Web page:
How do you like to celebrate Chinese New Year? Usually dining with family, we indulged and ate expensive dishes such as duck, lobster, and always fish and noodles.
What’s your earliest food memory? Probably at around five years old when my mum made Chinese sausage steamed with rice. It smelled so comforting and appetising and I still think of that smell today.
What foods did you like as a child, and what did you dislike? I loved everything as a child because we are very poor and my mum said: “there is no choice!”
Who is your greatest foodie inspiration? My uncle Paul Lee. I went to work for him at his restaurant when I was 11.
What was the first thing you ever cooked? Egg fried rice, and it tasted pretty good if I say so myself.
What’s your food guilty pleasure? Crisps of all kinds. I do like a good packet of crisps.
What would be your perfect family meal? Steamed fish with ginger, stir-fried greens with garlic and simple steamed rice. This is the perfect meal to share with all the family, young and old.
Ken Hom, the king of Chinese cooking
Ken Hom’s Cashew Chicken
This dish exemplifies the Chinese penchant for contrasting textures. Here, tender succulent pieces of chicken are used with sweet crunchy cashew nuts. The secret to this popular dish is the use of those wonderful Chinese cooking principles: ‘velveting’ to seal in the juices of the chicken, and then stir-frying as a second step to give the dish that special taste.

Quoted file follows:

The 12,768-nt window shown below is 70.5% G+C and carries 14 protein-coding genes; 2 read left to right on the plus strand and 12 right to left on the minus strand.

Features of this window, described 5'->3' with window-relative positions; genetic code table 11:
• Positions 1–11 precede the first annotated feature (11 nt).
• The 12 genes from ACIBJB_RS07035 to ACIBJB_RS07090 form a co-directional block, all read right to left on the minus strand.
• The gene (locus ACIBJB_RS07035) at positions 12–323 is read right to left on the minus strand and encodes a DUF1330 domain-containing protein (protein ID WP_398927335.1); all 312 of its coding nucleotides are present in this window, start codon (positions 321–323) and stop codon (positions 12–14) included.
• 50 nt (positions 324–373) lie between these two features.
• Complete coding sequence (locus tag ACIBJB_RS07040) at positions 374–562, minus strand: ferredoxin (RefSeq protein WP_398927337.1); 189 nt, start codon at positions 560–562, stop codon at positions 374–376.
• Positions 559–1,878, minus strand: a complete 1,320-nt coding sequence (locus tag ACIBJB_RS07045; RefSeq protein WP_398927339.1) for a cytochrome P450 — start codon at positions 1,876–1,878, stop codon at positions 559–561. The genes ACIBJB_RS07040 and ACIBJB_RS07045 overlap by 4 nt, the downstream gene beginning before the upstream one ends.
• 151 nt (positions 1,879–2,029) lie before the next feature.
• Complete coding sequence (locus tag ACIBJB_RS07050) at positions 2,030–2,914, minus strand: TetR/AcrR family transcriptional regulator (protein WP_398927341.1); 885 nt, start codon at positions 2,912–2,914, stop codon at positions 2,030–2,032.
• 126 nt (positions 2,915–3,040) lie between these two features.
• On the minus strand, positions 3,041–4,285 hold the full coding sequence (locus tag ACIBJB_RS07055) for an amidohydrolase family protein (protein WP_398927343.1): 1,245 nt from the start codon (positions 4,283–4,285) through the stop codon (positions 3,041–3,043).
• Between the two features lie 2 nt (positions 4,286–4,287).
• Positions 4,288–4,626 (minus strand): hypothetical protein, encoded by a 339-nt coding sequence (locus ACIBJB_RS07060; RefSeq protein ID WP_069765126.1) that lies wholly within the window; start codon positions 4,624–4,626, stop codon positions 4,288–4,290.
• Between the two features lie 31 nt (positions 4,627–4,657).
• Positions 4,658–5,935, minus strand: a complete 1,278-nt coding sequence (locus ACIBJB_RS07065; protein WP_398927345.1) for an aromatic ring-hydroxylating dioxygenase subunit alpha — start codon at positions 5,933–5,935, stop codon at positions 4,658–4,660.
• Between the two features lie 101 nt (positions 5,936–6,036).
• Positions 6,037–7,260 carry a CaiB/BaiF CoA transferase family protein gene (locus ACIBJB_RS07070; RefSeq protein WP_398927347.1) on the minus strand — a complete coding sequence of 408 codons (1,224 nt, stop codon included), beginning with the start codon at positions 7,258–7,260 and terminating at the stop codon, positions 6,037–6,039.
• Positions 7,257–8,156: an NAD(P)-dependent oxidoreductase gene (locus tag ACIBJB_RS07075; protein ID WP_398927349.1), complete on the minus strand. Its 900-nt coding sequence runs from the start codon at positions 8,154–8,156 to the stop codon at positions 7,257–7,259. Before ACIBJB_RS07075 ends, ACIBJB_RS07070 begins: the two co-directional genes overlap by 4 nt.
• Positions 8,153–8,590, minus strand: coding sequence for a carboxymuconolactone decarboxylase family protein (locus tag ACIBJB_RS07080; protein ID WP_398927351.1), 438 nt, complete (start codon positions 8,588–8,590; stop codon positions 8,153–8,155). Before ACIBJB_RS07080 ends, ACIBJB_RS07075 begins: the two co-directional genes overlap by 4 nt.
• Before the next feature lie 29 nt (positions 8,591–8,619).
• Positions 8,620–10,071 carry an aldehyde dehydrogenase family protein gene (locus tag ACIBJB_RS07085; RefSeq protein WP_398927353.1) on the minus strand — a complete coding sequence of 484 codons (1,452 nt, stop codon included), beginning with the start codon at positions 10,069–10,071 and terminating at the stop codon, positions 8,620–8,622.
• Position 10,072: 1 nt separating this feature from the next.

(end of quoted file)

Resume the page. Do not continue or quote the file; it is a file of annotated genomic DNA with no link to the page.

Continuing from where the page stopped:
Comforting Rice with Chinese Sausage
My working mother was a whirlwind of efficiency and skill in her kitchen. She would arrive home around 5:45 and by 7pm that evening we would be enjoying a mini feast of at least four dishes. My mother was extremely organized and she moved artfully, combining and cooking various foods with each other. This is one of those dishes. When the rice began to cook, she would lay two or three Chinese sausages on the surface of the rice. The rich sweet flavor and aroma of the sausages would slowly come together with the rice, dripping their ‘savoriness’ into the rice to make it a special dish. It was simple to make and, to this day, when I am looking for quick and very satisfying meal, I always make this dish.
Chinese sausages are sweet and savoury and are made of pork and pork fat marinated in spices.The sausages are then hung on strings and dried. They can be found at Chinese grocers and supermarkets.